On a quite crowded train yesterday the conductor, inspecting tickets, was joking about people travelling to Pontevedra to see the fires!!! A joke in poor taste if you ask me. Fires are also raging in Portugal and hundred of people have been evacuated from their homes in parts of Marseilles in southern France. Perhaps there is something to be said for rain after all.
I haven't worked out whether the smoke and ash clouds hanging around in the sky are making it hotter or not. Either way, it remains sticky. There is a small group of us who have found the cool spot here at the chess tournament: just outside the back door, in the shade and with an occasional touch of a breeze. So long as the wasp who was pestering me a few minutes ago does not come back, all is well.
With all our coming and going, I have seen next to nothing of the Olympic Games. Not that I would have been glued to a screen anyway but it's always good to know what is going on. Last night, finally, I saw a bit of the gymnastics. I was just about to comment to Phil that at least the girls competing did not look pre-pubescent, like the young Rumanian Nadia Comaneci back in 1976 (even though she was actually 15), when along came one who looked to be about ten!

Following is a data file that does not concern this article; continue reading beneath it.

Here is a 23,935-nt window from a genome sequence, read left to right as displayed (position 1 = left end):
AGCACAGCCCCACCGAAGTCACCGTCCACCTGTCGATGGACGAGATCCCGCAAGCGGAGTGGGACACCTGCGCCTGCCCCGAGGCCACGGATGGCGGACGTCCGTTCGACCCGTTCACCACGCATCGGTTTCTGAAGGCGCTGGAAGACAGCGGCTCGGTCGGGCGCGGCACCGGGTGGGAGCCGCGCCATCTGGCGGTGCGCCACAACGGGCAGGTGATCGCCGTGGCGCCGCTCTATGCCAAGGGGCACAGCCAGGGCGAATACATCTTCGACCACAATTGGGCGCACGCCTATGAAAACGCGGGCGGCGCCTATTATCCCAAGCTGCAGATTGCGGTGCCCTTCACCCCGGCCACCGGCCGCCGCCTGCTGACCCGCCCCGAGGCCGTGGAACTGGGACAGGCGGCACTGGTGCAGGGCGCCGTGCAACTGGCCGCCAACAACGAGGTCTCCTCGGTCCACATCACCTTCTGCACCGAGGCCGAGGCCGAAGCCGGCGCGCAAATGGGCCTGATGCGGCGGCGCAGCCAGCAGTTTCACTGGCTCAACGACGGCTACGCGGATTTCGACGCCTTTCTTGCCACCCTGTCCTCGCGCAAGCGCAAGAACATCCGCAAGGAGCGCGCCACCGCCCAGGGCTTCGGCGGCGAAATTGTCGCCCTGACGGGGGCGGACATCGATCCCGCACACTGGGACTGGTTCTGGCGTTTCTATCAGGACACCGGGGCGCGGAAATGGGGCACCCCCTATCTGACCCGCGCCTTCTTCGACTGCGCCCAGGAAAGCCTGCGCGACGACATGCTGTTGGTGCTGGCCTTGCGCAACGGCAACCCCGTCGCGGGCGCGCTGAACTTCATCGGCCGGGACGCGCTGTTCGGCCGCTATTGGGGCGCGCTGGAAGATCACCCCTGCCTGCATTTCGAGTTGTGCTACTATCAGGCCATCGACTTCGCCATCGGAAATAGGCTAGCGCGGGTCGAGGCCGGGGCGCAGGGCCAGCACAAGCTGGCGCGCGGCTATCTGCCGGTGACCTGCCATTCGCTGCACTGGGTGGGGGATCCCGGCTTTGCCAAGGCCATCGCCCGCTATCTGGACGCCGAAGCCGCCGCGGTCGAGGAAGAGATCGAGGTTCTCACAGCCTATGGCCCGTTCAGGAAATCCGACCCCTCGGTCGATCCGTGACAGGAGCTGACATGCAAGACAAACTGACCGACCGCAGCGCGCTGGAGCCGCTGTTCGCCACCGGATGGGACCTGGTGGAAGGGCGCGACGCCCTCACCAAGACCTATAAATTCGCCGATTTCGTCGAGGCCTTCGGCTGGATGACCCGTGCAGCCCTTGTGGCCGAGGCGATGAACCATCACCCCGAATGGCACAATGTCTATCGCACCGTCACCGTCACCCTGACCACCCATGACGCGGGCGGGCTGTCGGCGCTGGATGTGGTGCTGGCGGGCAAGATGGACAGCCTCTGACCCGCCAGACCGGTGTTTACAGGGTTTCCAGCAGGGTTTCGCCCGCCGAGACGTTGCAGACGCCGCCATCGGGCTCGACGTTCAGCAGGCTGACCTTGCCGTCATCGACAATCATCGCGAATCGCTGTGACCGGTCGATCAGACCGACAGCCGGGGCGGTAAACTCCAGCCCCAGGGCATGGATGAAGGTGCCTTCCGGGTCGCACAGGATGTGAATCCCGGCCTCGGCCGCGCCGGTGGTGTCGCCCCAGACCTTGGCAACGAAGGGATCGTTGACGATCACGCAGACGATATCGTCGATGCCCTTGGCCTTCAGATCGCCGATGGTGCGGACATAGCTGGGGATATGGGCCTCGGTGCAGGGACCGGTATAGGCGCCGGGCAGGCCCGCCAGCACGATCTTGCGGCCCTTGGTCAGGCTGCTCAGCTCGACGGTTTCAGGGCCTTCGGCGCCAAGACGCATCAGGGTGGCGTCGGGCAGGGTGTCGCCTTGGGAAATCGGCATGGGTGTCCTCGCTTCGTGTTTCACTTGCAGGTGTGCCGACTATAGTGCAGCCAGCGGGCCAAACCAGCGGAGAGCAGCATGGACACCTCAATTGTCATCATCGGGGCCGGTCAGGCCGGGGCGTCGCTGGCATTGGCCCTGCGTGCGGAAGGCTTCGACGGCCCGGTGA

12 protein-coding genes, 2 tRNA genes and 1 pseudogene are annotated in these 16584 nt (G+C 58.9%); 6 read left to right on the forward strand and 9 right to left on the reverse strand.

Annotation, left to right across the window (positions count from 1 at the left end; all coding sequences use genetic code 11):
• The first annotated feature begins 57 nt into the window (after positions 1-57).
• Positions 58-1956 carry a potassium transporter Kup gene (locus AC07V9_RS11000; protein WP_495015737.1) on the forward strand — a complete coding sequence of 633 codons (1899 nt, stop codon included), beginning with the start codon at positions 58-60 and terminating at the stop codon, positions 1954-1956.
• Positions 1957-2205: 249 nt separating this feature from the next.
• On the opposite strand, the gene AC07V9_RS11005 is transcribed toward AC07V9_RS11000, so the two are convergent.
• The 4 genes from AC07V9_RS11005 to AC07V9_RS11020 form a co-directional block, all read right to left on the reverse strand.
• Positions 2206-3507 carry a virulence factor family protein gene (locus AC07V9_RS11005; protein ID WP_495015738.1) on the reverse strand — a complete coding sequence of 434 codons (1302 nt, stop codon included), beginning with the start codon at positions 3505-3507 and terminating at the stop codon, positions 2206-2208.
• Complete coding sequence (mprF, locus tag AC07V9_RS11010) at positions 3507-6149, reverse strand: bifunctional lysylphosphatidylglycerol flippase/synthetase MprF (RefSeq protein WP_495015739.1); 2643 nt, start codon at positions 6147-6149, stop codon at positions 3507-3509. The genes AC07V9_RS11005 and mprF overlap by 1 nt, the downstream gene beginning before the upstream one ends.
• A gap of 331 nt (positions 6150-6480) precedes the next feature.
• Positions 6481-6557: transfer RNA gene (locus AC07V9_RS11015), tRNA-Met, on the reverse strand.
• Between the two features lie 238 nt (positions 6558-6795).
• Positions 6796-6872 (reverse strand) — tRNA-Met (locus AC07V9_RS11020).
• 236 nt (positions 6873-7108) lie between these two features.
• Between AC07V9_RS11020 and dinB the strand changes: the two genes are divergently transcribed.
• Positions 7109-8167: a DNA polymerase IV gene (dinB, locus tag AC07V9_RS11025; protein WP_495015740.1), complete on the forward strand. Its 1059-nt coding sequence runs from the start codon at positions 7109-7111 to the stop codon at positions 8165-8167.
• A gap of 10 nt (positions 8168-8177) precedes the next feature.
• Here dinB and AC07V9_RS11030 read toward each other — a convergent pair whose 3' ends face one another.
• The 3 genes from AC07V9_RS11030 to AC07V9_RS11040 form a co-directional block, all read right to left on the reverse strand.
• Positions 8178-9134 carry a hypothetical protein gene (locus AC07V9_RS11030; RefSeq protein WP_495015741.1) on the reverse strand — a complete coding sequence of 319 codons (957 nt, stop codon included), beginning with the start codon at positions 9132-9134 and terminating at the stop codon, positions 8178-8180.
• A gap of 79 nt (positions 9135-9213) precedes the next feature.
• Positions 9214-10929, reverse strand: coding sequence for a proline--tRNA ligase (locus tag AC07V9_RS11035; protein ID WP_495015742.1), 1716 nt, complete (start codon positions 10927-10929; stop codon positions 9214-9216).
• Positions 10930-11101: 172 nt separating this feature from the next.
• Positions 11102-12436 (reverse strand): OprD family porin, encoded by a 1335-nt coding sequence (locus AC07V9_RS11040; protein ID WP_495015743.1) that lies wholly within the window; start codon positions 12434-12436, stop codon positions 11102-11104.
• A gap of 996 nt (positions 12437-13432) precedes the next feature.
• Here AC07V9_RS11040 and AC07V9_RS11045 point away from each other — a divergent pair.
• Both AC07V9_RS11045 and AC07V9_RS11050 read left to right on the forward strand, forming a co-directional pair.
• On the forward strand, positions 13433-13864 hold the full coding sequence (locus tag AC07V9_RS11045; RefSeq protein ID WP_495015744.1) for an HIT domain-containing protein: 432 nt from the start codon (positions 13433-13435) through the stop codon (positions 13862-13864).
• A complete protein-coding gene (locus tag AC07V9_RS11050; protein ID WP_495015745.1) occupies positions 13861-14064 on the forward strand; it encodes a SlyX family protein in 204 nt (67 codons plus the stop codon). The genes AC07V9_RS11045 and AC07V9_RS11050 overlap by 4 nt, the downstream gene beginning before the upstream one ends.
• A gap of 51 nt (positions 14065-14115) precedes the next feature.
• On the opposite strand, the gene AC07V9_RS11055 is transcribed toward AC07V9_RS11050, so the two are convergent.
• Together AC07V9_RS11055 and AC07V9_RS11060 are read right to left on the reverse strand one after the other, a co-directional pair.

What did strike me was how over-made-up the female gymnasts were. Perfect matt foundation, blusher, elaborate eye make-up and hair smoothed up into a tight bun. That last element is understandable, indeed a sensible idea. But why do they have to be made-up at all? Why are their leotards made of such shiny fabric? Why are they tarted up?
You don't see the girls running or doing the long jump or the high jump dressed up as if for a beauty competition. Does this imply that gymnastics is not a sport in the same way that athletics or football or basketball are? The same seems to apply to synchronised swimming. Mind you, I tend to regard that as a bit of a joke sport. I recognise that it demands a high level of skill but even so!
However, even the women athletes in "serious" sports outfits are criticised by the press far more than those of the male athletes. I have even seen interviews where they have asked female medal winners why they are not smiling!
Sexism seems to be alive and well in the world of sport.
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